Africa Defense Forum
ADF is a professional military magazine published quarterly by U.S. Africa Command to provide an international forum for African security professionals. ADF covers topics such as counter terrorism strategies, security and defense operations, transnational crime, and all other issues affecting peace, stability, and good governance on the African continent.

Robots Direct Traffic in DRC’s Capital


Can robots ease traffic chaos in the capital of the Democratic Republic of the Congo? A small cooperative, which developed the solution and is testing two robots, thinks so. And it wants to promote the concept across the country, Africa and the world.

Kinshasa, a city of 10 million people, has a reputation for chaotic driving and huge traffic jams. Tricolor traffic lights are rare, many cars are old and battered, and not all drivers are mindful of road rules. “When the robot stops the traffic, you can see that everybody stops and the pedestrians can cross without a problem,” said taxi bus driver Franck Mavuzi.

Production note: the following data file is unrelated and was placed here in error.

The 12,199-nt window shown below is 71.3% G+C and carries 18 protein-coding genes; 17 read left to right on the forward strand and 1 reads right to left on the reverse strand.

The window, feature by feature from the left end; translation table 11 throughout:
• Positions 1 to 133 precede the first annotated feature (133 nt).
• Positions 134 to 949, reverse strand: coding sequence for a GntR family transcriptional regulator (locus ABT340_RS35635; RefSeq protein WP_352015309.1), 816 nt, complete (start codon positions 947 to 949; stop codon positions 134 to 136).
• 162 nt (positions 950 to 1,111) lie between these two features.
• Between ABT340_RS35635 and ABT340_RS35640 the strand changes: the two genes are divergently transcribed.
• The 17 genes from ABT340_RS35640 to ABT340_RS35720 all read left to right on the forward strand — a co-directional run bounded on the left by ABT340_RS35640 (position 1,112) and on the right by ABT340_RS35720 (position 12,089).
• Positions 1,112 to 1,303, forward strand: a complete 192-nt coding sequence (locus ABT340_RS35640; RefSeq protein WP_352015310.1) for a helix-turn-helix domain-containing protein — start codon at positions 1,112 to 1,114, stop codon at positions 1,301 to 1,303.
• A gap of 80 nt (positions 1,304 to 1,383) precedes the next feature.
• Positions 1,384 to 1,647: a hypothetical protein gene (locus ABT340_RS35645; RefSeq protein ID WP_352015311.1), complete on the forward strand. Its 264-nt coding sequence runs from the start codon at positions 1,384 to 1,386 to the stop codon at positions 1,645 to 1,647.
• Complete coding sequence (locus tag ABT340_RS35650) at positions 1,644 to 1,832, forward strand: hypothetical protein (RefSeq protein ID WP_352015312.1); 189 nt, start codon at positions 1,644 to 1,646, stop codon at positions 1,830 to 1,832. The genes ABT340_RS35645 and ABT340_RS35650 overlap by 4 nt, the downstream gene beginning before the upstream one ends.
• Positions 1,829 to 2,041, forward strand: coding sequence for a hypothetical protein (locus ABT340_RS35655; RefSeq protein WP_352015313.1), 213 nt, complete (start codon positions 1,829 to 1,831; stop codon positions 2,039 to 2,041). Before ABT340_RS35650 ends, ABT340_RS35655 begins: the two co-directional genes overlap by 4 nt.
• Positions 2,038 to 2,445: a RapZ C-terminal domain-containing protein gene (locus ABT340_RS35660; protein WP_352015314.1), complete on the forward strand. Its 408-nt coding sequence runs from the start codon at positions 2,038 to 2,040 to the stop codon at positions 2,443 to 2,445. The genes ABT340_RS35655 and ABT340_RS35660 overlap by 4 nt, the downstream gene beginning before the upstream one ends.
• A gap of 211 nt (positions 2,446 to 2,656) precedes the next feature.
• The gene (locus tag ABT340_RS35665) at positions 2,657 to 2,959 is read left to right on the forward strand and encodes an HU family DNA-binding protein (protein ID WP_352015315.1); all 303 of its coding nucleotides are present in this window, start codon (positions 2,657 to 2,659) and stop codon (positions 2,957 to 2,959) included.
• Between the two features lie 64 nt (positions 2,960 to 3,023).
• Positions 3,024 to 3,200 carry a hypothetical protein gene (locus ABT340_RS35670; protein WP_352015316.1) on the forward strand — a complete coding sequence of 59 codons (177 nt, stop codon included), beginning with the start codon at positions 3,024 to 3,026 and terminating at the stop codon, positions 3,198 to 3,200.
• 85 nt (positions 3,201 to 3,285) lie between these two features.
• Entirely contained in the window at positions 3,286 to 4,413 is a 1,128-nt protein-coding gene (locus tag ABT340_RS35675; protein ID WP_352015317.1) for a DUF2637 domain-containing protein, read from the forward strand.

The first model, which is 2.5 meters tall, was deployed in June 2013 at Lumumba Boulevard in the central Limete district. “Drivers, you should make way for pedestrians,” it booms, raising one arm and lowering another while flashing red and green lights to signal cars.

The first was designed to help keep pedestrians safe, said Therese Ir Izay Kirongozi, who founded Women’s Technology to provide employment for Congolese women with engineering degrees. Her seven-member team, which includes four men, develops the robots.

In October 2013, a more sophisticated model designed to control traffic flow was deployed in front of Parliament. It swivels its torso as a green light on its breastplate turns red while it raises an arm, mimicking a traffic police officer.

The robots have an electronic detection system that determines when pedestrians are waiting to cross a street. Cameras in the robots’ eyes and shoulders provide video footage of traffic flow. Those images are transmitted and stored for possible use in prosecuting scofflaws.

The aluminum robots are designed to resist harsh equatorial climates, and each one costs about $15,000 to build, Kirongozi said.

You might also like

Comments are closed.